ZURICH, March 26 (Reuters) – Swiss financial regulator FINMA said it is considering whether to take disciplinary action against Credit Suisse ( CSGN.S ) managers after Switzerland’s second-biggest bank had to be rescued last week of UBS (UBSG.S).
FINMA President Marlene Amstad told Swiss newspaper NZZ am Sonntag that it is “still open” whether new proceedings will begin, but that the regulator’s main focus is on the “transitional integration phase” and “maintaining stability of finance”.
UBS agreed to buy Credit Suisse for 3 billion Swiss francs ($3.26 billion) in stock last week and assume losses of up to 5 billion francs in a merger engineered by Swiss authorities amid turmoil in global banking market.
Credit Suisse on Sunday declined to comment on the FINMA President’s comments when asked by Reuters for a response.
Asked if FINMA was looking into holding Credit Suisse’s current managers responsible for the collapse of Switzerland’s second-largest bank, Amstad said it was “exploring options”.
“CS had a cultural problem which translated into a lack of responsibilities,” Amstad was quoted as saying by NZZ, adding: “Many mistakes were made over the years”.
FINMA has conducted six public “enforcement proceedings” against Credit Suisse in recent years, Amstad said.
“We intervened and used our strongest instrument,” he said of its previous moves.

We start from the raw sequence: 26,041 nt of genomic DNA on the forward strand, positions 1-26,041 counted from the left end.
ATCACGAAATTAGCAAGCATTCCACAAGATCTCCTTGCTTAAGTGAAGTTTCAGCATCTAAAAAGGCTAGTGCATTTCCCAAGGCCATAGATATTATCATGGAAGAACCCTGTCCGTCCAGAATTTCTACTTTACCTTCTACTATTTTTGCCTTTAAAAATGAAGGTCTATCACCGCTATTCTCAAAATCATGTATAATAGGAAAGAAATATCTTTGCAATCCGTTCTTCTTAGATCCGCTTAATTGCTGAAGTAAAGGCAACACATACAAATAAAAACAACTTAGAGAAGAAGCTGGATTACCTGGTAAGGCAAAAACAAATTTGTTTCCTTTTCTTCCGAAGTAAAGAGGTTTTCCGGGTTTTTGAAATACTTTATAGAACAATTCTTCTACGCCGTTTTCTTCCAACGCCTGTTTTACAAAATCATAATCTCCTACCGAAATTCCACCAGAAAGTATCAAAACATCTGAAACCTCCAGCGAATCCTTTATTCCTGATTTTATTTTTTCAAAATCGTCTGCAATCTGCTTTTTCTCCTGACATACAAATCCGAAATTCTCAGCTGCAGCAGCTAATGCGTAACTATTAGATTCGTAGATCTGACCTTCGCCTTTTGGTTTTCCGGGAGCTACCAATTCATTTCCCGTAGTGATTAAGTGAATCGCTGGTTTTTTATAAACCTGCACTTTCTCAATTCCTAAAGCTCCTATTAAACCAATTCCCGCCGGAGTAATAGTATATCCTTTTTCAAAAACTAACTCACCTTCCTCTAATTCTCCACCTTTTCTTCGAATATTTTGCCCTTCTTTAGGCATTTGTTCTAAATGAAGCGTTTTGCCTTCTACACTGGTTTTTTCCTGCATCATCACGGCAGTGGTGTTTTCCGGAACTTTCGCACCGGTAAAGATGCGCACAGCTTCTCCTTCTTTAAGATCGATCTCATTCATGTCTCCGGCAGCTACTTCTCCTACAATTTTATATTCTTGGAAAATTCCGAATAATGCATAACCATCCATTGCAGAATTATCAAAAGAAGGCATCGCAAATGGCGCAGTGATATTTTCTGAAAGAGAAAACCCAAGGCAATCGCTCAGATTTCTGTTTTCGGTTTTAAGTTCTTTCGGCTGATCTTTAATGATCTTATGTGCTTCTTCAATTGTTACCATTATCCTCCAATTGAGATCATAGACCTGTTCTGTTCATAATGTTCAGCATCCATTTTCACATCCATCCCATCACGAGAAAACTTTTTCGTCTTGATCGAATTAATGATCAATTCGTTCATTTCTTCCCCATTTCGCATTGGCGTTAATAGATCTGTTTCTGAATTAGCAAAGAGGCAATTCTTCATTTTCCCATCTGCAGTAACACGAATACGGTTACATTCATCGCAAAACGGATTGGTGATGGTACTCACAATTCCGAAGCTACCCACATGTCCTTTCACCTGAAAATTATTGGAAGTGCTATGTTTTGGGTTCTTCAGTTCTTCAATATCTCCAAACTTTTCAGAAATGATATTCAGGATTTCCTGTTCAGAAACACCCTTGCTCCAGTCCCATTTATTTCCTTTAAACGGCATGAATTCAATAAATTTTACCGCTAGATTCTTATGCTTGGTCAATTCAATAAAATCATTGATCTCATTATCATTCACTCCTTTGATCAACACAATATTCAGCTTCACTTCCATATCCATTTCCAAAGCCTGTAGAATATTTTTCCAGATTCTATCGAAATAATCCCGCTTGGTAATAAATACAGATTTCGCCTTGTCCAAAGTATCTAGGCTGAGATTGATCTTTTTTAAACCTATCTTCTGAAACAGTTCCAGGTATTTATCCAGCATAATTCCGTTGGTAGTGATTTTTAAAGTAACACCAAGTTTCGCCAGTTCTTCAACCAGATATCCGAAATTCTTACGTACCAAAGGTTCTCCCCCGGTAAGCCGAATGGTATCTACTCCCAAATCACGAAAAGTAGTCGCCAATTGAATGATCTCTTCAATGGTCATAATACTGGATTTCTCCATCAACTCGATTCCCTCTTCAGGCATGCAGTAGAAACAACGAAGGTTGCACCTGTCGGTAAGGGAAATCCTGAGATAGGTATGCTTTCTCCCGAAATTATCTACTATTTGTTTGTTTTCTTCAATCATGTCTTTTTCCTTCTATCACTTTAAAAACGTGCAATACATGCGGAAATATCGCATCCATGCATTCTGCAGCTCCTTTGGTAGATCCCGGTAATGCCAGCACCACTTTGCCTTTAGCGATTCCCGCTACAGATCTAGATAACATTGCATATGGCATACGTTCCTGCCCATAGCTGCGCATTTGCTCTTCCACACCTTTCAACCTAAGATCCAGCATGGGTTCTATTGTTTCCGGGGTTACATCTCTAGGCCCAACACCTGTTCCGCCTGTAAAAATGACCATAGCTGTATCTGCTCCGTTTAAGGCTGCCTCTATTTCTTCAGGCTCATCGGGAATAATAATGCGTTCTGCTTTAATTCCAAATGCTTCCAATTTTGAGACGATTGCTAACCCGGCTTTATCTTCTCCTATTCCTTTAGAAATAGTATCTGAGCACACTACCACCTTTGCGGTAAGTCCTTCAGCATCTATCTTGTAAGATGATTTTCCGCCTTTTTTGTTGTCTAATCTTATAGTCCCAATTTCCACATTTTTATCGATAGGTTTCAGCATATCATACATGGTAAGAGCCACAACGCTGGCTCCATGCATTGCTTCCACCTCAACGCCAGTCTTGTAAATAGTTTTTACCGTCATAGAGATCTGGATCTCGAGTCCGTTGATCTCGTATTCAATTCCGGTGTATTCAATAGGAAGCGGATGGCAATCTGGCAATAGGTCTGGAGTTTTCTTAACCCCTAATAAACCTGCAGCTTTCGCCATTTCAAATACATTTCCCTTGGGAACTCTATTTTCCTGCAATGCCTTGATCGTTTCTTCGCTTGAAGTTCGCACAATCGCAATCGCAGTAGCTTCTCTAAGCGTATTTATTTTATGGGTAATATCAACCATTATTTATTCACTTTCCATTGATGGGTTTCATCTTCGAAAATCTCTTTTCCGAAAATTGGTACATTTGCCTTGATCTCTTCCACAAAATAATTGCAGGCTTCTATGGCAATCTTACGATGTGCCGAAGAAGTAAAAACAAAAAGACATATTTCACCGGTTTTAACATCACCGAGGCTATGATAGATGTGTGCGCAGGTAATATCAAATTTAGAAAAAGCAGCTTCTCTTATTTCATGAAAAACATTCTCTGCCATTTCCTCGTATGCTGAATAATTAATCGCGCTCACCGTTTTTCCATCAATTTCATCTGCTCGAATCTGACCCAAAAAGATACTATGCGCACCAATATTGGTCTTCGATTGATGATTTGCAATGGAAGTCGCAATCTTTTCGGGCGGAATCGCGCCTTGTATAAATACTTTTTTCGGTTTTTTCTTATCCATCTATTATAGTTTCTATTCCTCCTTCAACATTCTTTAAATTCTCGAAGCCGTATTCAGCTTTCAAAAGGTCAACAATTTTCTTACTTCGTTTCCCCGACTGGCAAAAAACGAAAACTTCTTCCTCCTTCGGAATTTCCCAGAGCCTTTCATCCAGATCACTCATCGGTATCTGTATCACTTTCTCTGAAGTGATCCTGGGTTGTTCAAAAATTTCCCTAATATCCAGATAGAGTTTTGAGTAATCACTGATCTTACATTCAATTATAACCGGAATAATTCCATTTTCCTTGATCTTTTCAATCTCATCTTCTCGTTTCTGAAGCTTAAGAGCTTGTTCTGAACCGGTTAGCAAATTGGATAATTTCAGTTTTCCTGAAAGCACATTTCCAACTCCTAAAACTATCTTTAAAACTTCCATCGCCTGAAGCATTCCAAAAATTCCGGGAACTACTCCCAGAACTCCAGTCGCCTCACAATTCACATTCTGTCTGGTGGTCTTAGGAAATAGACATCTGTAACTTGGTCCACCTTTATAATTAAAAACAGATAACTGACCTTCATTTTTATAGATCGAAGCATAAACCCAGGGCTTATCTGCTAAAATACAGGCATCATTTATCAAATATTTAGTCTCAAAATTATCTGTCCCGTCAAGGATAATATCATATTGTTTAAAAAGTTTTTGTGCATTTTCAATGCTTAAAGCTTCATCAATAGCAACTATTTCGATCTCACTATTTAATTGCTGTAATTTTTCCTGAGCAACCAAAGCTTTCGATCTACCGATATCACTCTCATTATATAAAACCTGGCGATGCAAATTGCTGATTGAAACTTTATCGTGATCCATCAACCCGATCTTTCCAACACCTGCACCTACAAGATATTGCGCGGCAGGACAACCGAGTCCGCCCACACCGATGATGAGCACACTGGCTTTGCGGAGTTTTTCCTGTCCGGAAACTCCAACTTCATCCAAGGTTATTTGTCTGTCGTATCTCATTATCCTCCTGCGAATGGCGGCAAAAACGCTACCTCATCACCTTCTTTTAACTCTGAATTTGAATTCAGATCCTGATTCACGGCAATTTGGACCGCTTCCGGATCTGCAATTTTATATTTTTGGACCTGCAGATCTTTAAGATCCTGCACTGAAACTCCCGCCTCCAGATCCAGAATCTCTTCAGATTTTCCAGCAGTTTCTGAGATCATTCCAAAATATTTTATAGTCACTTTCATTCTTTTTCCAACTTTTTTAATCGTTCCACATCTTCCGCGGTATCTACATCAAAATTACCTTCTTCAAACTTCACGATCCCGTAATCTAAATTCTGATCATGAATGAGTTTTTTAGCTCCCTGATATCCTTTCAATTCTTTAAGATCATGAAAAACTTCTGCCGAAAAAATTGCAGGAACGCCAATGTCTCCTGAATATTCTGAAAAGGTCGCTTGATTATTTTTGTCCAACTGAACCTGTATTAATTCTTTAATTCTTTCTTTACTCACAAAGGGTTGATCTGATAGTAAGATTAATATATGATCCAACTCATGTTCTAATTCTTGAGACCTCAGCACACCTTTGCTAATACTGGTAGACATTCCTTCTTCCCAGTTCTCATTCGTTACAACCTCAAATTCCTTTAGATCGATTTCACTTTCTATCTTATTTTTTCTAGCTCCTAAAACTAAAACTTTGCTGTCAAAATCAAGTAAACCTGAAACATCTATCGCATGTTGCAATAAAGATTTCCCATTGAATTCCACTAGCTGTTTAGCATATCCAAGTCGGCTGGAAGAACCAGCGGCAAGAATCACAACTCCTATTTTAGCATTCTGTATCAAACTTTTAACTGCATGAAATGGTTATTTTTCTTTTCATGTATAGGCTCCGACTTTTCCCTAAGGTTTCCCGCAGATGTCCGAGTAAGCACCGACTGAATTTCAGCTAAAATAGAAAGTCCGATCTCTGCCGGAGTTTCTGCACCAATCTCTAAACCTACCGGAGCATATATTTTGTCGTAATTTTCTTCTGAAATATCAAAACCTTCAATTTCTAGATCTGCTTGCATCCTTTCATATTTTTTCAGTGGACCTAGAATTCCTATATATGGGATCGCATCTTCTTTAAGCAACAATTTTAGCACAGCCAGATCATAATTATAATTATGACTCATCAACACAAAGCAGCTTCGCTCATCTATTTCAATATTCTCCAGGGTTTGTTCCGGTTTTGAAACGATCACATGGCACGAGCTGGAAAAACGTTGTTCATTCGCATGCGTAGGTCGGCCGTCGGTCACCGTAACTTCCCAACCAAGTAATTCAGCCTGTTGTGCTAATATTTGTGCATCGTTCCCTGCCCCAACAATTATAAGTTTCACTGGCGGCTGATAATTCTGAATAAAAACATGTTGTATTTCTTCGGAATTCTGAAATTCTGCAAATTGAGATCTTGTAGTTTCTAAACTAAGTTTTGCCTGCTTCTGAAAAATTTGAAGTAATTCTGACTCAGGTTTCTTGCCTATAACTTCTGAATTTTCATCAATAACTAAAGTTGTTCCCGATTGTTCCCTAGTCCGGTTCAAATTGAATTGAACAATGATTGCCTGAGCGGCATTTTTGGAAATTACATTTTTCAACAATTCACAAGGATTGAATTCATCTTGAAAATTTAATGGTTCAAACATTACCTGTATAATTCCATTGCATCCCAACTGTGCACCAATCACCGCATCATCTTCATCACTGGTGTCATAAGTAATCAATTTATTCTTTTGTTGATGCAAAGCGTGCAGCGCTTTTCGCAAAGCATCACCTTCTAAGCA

Amstad also defended Switzerland’s decision to write down 16 billion Swiss francs of Credit Suisse Additional Tier 1 (AT1) debt, to zero as part of a forced rescue merger.
“The AT1 instruments are contractually provided that they will be completely canceled in the event of a trigger event, especially the provision of exceptional government support,” said Amstad.
“Bonds were created exactly for such situations.”
In a separate interview with Swiss newspaper SonntagsZeitung, FINMA CEO Urban Angehrn defended its role in dealing with Credit Suisse before the takeover.
“We continued to intervene in these cases, used our instruments, and they had an impact,” he said. “We don’t run the bank, that responsibility rests with the board of directors and the management of the bank.”
Angehrn also said that there are open discussions about expanding FINMA’s capabilities, such as the ability to issue fines, which despite having “sharp instruments” it currently does not have.
“We don’t have a “senior managers regime”, which would help with the issue of manager responsibility, and FINMA is limited in dealing with cases.”
($1 = 0.9199 Swiss francs)
Reporting by Noele Illien; Editing by Alexander Smith
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